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To mark European Anti-Human Trafficking Day, Cork Against Human Trafficking joined forces with Human Trafficking Resources Northern Ireland to create a campaign which highlights trafficking on both sides of the border.



During the pandemic, we heard about different loopholes and ways to enter into Ireland. When restrictions in the south differed from the north, many crossed the border to fly on holidays or travel home for Christmas. These routes are also exploited by traffickers on a daily basis. Victims enter into Ireland via the north or south and are moved across the country, or moved to other parts of the UK and Europe.


A suspicious boat arrived in Dublin recently having travelled from Northern Ireland. A man was discovered on the boat, thought to be a victim of human trafficking. Authorities both sides of the border are working together to investigate the case. (Sunday Independent, 12th September, 2021) This is one example of how traffickers may manipulate the borders between Ireland and Northern Ireland to traffic people for exploitation.



Planes, trains, boats, cars, buses, trucks… Traffickers use every kind of transport to move victims for exploitation. No city, town or village is immune.





According to official figures, 38 people were identified as trafficking victims in Ireland last year. In Northern Ireland, 128 potential victims were identified. Unfortunately they are not truly reflective of the nature of human trafficking. Identification of victims is lacking both north and south - while things are slightly better in Northern Ireland, we are both failing victims. Children, in particular, are being failed - no children were identified as trafficking victims in Ireland in 2020 while in Northern Ireland, only 20 children were identified. The figures are likely much higher than that.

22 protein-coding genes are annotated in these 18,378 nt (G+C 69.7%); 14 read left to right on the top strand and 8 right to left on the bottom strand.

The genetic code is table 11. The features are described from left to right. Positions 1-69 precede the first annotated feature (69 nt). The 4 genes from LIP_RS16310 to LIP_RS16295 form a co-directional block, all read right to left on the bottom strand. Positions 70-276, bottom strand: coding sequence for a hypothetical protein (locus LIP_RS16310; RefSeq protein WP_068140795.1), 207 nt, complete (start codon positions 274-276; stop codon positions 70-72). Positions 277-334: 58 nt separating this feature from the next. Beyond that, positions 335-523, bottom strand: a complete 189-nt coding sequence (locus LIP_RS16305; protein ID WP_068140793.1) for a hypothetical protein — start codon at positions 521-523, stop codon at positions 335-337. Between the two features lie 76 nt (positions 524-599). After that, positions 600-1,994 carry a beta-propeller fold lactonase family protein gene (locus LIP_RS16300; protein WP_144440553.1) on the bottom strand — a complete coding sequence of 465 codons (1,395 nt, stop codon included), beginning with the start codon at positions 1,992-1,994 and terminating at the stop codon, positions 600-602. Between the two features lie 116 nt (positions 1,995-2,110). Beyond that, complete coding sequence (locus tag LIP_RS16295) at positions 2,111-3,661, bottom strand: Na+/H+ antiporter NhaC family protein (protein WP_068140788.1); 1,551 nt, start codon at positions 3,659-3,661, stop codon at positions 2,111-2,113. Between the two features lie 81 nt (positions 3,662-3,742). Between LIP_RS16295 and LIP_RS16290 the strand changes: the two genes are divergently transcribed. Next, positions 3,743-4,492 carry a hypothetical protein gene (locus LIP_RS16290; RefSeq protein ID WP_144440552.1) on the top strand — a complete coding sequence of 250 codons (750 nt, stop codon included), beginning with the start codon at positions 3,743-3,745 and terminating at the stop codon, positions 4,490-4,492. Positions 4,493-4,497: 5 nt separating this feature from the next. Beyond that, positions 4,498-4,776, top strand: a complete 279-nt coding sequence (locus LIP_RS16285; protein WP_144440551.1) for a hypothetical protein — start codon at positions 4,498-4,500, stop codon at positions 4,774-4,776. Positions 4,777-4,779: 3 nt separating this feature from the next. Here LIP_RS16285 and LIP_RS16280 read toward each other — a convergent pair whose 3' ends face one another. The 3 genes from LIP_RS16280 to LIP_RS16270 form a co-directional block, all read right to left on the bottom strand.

Thousands of individuals are trafficked through the North, South, East and West of the island of Ireland. Many stay here for a few weeks and months, many remain only a few days before being trafficked into the UK and Europe.



By knowing and understanding what human trafficking is, reporting any suspicious behaviour/activity and talking about trafficking - we can make a difference. We can identify more victims of human trafficking and offer them support and assistance. There is strength in numbers and we are dedicated to stopping human trafficking together


If you see anything suspicious please report it immediately to the authorities - it could save a life. To find out more about how to spot trafficking, visit this page.


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